The Ballad of Buster Scruggs
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All Critics (25)
| Top Critics (3)
| Fresh (12)
| Rotten (13)
| DVD (1)
William Marshall portrays title role with a flourish and gets first rate support right down the line.
The film remains a lifeless reworking of heroes versus vampires with soul music and a couple of good gags.
Anybody who goes to a vampire movie expecting sense is in serious trouble, and Blacula offers less sense than most.
Shakespeare thespian William Marshall has the title role, and excels in it.
Blacula itself is no joke and is, in fact, a legitimate and even dignified horror film with terrifying scenes and enduring moral questions.
The film possesses a lively sense of humor and is very much a product of its time, but those seeking PC comfort cinema had best steer clear.
If its false vampire teeth are sometimes slipshod, the beats of its stake-targeted heart of darkness flash a message that is poignant, tragic and profound.
The placement of an old-fashioned Dracula in a modern black neighborhood is a great idea, but amateurish production leaves Marshall stranded in the film.
William Marshall brings considerable nobility to the lead role - no mean feat when you've got patches of hair glued all over your face and keep turning into a giant bat.
It's redeemed somewhat by a cool soul soundtrack and a lead performance by the classically-trained Marshall, who displays a reverence for his iconic role that the filmmakers could have heeded.
Vibrant funking-up of Hammer bloodsuckers
Blaxploitation meets vampire movie that's formulaic and full of holes.
A combination vampire movie and blaxploitation movie, which you wouldn't think would be good, but it's actually a very fun movie, and it's one of my favourite vampire movies of the 70s.
While this movie is pretty cheesy and ridiculous (as if the title couldn't make that obvious enough), it's a lot better than it might seem. It came out during the blaxploitation era, and is considered to be a blaxploitation horror film, but much of the campy and stereotypical elements that are typical of those films aren't really found here.
They are there a little bit, but the most sterotypical campy thing here are the gay interior decorators. This isn't a "jive vampire" like one might expect. Instead ,things are mostly played straight. Instead of being "Dracula's soul brother" this is a serious take on the vampire legend, trying to mix the gothic elements of Hammer horror films with contemporary (1970s) African American culture.
Despite some bad writing and some iffy acting, this is a fairly successful film. I am biased, and yeah, this film is heavily flawed, but it's pretty damn entertaining. It also tries for a bit of subtext, which is always appreciated. This could have been a lot better, but it's far better than the later attempt at a black vampire that was the woeful "Vampire in Brooklyn".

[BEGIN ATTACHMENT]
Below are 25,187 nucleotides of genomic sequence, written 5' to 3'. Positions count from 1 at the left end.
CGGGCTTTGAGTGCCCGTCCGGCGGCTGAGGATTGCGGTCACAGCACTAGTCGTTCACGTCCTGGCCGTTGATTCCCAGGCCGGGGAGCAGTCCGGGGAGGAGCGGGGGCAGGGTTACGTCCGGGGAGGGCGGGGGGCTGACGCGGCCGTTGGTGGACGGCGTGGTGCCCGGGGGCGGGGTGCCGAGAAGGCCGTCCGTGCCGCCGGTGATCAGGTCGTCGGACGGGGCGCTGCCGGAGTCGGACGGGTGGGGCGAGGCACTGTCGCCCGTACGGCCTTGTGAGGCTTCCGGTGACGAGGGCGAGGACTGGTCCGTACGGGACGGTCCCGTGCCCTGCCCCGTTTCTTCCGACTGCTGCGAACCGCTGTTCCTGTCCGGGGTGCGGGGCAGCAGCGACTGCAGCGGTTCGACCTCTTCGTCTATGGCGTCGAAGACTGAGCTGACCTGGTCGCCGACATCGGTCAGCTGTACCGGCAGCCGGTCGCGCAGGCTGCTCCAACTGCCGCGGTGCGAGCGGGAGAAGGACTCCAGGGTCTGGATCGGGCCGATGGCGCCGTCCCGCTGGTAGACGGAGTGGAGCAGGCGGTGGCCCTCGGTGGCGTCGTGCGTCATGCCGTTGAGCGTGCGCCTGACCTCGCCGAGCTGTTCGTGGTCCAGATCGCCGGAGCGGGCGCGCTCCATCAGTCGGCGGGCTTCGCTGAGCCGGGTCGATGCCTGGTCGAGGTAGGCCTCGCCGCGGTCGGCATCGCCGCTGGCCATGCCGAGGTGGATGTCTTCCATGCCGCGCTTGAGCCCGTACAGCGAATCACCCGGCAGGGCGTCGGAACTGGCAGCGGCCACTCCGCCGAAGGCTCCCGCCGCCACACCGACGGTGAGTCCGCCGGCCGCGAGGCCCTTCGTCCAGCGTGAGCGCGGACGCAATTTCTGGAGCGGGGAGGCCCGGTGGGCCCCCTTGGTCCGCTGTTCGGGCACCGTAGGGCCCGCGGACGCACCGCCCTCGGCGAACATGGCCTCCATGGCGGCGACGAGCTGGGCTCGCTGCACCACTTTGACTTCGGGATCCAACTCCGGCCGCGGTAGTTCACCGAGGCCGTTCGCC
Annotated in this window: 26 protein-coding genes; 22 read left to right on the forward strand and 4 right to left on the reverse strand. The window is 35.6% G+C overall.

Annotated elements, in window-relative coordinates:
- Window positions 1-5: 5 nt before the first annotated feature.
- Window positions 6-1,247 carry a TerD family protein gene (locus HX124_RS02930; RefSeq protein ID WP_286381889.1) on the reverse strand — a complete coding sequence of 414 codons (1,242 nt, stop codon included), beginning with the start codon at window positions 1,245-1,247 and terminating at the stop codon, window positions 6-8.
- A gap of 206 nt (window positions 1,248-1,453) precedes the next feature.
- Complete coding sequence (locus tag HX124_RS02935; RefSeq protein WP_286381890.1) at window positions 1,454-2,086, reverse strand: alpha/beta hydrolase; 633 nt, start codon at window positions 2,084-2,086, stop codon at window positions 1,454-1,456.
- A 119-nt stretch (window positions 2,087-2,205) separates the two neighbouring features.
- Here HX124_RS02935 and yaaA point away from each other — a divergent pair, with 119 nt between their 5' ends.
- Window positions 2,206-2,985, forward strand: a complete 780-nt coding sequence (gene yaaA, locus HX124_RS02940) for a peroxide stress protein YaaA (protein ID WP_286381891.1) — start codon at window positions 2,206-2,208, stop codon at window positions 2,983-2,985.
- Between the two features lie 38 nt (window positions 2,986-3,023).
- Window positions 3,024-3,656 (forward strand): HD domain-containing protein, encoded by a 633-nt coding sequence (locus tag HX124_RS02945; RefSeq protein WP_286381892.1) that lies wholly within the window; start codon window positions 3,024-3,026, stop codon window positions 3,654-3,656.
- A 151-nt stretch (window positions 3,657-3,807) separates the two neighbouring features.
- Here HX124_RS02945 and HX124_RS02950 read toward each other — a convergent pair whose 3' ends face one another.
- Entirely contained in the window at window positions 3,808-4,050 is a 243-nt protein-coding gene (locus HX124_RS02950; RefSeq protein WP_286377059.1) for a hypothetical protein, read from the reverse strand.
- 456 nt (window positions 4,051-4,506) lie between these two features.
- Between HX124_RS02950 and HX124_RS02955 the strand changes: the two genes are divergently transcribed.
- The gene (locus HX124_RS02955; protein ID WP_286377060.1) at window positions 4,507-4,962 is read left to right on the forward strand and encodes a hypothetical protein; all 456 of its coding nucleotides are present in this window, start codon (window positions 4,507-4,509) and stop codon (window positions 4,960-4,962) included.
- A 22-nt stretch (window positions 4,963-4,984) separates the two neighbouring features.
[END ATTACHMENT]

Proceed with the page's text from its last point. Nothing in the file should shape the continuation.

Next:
Give this one a shot: there's a good mix of fun, romance, and horror, and some surprisingly well done sequences. Don't expect it to be a masterpiece, but don't let preconceived notions prevent you from seeing this, either.
This is a very cool movie and deserves its cult following. This lively and amusing hybrid of blaxploitation and low-budget horror in which African Prince Mamuwalde ( William Marshall) goes to visit Count Dracula (Charles Macaulay), seeking his support in ending the slave trade. ( I wasn't aware Dracula was involved in the slave trade?)However, the twisted Count decides to curse Mamuwalde with the trait of vampirism.
A few centuries later, Mamuwalde rises from his coffin in contemporary Los Angeles, becoming fixated with Lisa (Vonetta McGee), the reincarnation of his long-ago bride, Tuva (also played by McGee). Tracking him is determined Dr. Gordon Thomas (an engaging Thalmus Rasulala), a Van Helsing variation who doesn't take long to realize that he is dealing with a strange situation.
Marshall, blessed with an effortless air of dignity and a deep, rich voice akin to that of James Earl Jones, is a good choice for the lead. McGee and Denise Nicholas are attractive co-stars who do more than just provide decoration. They are both very appealing. Canadian legend Gordon Pinsent is good in the role of Thomas's colleague. One welcome touch is the casting of legendary Hollywood character player Elisha Cook as a hook-handed coroner.
The film itself is fun, a spirited, urban African American spin on the traditional vampire story. It's not what I would consider scary at all, but it delivers a few good jolts, is paced well, and is generally hard not to like. The music is good, including some show-stopping on screen performances by The Hues Corporation.
"Blacula" is basically in a nutshell solid, infectious entertainment, and worth a look.
Followed by "Scream Blacula Scream" the following year.
What Blacula lacks, it makes up for by being a heartfelt and serious attempt at being a horror movie, not simply a blaxploitation movie (no drug subplot, pimps, not much jive-talking, etc.) Instead, Blacula barely skirts blaxploitation, and is set much more soundly in the generalized exploitation era, or the realm of cheesy spin-offs of popular franchises.
In a nutshell, really it's just a vampire story, albiet of one desperately in love. Blacula, despite it's flaws, manages to deliver an entertaining experience on its pretty sub-standard plot, acting and dialog by, well, exploiting its niche.
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